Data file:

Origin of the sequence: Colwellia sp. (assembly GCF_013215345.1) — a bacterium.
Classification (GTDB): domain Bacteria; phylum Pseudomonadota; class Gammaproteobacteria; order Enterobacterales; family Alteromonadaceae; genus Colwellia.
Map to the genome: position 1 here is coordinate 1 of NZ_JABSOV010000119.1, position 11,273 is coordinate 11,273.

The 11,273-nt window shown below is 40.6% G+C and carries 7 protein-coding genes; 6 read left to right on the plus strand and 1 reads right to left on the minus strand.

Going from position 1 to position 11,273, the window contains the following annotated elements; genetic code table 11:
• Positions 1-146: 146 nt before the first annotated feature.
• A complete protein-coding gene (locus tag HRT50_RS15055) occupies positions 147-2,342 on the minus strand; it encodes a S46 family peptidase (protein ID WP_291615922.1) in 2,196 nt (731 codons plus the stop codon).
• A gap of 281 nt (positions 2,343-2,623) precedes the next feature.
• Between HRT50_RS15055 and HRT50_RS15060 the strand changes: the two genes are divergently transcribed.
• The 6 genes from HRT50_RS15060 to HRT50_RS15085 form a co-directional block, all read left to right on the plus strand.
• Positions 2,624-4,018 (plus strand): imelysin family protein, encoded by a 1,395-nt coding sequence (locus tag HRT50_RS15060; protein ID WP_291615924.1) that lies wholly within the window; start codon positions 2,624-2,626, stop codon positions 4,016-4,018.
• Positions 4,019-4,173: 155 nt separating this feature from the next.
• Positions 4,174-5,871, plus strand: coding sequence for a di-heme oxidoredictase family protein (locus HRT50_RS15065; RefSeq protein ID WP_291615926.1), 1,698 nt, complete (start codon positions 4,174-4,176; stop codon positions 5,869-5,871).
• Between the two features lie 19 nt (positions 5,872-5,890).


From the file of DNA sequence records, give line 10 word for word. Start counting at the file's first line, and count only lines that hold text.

• The 6 genes from HRT50_RS15060 to HRT50_RS15085 form a co-directional block, all read left to right on the plus strand.